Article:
11. I see your point Lloyd, maybe I didn’t make mine very well and I agree there are things to look out for when being demo’d any part trained dog. Speaking from experience; I’ve taken on part trained dogs and had a similar experience regarding gun shyness. I know this dog was never shy before, but a change of circumstances, new handler and a change of style put too much pressure on her too soon. After plenty of careful exposure she’s a pleasure to shoot over now and I decided to keep her myself. Equally, I do a fair bit of training with the FT boys, I’ve also experienced the situation whereby I’ve taken on dogs at 6-9 months that don’t appear to be showing the same style as their siblings only to discover that a different handler and more one on one work has brought more out of them than thought possible. The point being, some mature later and benefit from a change of scenery. To the OP, before purchasing any part trained dog, most reputable trainers will allow you a few days with the dog to see if it works out for handler and canine. There are a number of trainers out there specifically working to meet the requirements you have, labs and spaniels brought on to a decent level for folks that don’t have time to train their own from pups. Expect to pay a minimum of £1500 for a young part trained lab (my part trained is handles well onto blinds, shot over and steady to sit and has picked warm game) for fully trained you’d add runners and complex retrieves to that- expect to pay £2,000+ for fully trained and with proper experience.
  12. Most field trial lads will keep many dogs and sell those that don’t make the grade or are retiring. That’s the name of the game, why would they sell something they feel can be successful? A dog trained to FT standard is nothing to be worried about for 99% of shooters.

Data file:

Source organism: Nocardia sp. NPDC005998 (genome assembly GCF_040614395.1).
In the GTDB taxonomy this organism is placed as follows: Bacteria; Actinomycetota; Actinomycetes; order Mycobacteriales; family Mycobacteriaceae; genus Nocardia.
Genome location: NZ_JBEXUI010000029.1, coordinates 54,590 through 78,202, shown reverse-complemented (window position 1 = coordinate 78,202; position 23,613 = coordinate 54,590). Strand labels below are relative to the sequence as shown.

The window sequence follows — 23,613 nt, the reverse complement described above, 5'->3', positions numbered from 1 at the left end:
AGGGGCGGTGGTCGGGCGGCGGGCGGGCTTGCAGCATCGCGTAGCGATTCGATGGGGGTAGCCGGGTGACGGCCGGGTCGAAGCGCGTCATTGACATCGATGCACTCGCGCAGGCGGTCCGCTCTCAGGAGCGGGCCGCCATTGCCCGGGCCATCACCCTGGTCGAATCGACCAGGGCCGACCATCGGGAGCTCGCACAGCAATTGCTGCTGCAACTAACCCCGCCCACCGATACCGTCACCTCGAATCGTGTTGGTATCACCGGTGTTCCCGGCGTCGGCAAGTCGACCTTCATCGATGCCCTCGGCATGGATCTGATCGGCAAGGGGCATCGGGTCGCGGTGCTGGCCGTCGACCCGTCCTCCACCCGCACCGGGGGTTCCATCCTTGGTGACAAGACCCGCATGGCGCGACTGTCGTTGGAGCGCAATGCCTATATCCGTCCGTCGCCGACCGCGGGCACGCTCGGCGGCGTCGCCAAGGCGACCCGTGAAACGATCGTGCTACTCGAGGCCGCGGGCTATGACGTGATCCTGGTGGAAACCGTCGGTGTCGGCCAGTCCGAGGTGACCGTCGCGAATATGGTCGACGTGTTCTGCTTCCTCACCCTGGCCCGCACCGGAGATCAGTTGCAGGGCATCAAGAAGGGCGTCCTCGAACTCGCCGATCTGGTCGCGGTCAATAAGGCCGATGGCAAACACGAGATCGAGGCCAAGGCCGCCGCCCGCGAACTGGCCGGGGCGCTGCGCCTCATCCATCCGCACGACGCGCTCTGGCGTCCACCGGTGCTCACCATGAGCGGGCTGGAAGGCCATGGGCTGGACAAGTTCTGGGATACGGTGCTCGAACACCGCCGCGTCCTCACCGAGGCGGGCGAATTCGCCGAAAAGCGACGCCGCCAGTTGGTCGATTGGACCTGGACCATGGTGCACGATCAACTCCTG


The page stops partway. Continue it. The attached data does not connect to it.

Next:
13. I thought I was something else making them blind? Least that’s what I was told.... Not every dog can be a great dog in anyone’s hands, often it’s said ‘I’m the limitation for the dog’ whilst it isn’t untrue, don’t believe with enough input and training it’s impossible to end up with a poor quality gun dog for the field. Equally, I can give Will Clulee, Lee Cooper or any other spaniel man 100 spaniels and they won’t give me 100 champions, genetics are just probability, not certainty. So therefore the early advice was the best so far; ‘assume at best an average dog in a an average novice’s hands and consider the worst case scenario’ you’ll be living with it for 10+ years... It’s a bell curve, some novices will get lucky and train once in a lifetime quality, some experts will still churn out rubbish across all major breeds. The safe bet is go down the middle and go for a lab. At best, you’ll end up with a once in a lifetime dog, at worst you’ll end up with a dog significantly easier to live and shoot with than the worst in cockers or springers. It sounds you’re mainly pigeon shooting, I’ve got a cocker who’s niche is pigeon shooting from a hide, I do not expect to ever have another quite so adept at it, most are hunting machines. I’ve had labs do this more or less out of the box, it can be done with other breeds, sure, but any sensible gun dog trainer would recommend to you a Labrador based on your requirements, and probability of an average or above dog being produced. Best of luck!
  14. Try sending her verbally as soon as the dummy hits the ground. Making her wait too long can encourage stickiness, particularly if you’ve been working on steadiness. In addition I suspect she’s using visual clues from you to be released. Many handlers don’t realise they are doing this and so are surprised their dog won’t perform their outrun if they can’t see their handlers suggestions. This can even be as slight as your outstretched arm moving as you line the dog up and cast out. Practise simple retrieves and keep your hands in your pockets and send her, it’ll boost her confidence and provided your steadiness work has solid foundations, neither should result in unsteadiness if done correctly.